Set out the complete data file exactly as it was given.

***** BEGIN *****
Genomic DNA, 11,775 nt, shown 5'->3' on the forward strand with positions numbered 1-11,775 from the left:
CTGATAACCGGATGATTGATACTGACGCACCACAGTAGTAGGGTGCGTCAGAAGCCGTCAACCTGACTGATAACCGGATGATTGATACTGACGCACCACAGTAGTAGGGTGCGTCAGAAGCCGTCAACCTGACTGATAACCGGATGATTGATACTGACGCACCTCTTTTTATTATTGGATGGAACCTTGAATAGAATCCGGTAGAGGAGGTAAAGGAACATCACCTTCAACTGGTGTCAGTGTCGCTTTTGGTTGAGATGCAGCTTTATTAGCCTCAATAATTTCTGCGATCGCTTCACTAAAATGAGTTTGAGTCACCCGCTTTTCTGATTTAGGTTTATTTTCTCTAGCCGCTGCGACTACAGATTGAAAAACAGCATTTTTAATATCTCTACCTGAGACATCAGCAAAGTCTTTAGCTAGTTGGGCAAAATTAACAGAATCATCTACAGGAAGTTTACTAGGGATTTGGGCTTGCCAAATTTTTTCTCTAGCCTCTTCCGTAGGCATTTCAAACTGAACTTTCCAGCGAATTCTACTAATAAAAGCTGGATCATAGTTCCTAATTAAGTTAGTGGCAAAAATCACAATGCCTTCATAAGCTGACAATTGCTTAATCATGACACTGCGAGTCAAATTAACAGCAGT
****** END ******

Genomic DNA, 11,775 nt, shown 5'->3' on the forward strand with positions numbered 1-11,775 from the left:
CTGATAACCGGATGATTGATACTGACGCACCACAGTAGTAGGGTGCGTCAGAAGCCGTCAACCTGACTGATAACCGGATGATTGATACTGACGCACCACAGTAGTAGGGTGCGTCAGAAGCCGTCAACCTGACTGATAACCGGATGATTGATACTGACGCACCTCTTTTTATTATTGGATGGAACCTTGAATAGAATCCGGTAGAGGAGGTAAAGGAACATCACCTTCAACTGGTGTCAGTGTCGCTTTTGGTTGAGATGCAGCTTTATTAGCCTCAATAATTTCTGCGATCGCTTCACTAAAATGAGTTTGAGTCACCCGCTTTTCTGATTTAGGTTTATTTTCTCTAGCCGCTGCGACTACAGATTGAAAAACAGCATTTTTAATATCTCTACCTGAGACATCAGCAAAGTCTTTAGCTAGTTGGGCAAAATTAACAGAATCATCTACAGGAAGTTTACTAGGGATTTGGGCTTGCCAAATTTTTTCTCTAGCCTCTTCCGTAGGCATTTCAAACTGAACTTTCCAGCGAATTCTACTAATAAAAGCTGGATCATAGTTCCTAATTAAGTTAGTGGCAAAAATCACAATGCCTTCATAAGCTGACAATTGCTTAATCATGACACTGCGAGTCAAATTAACAGCAGT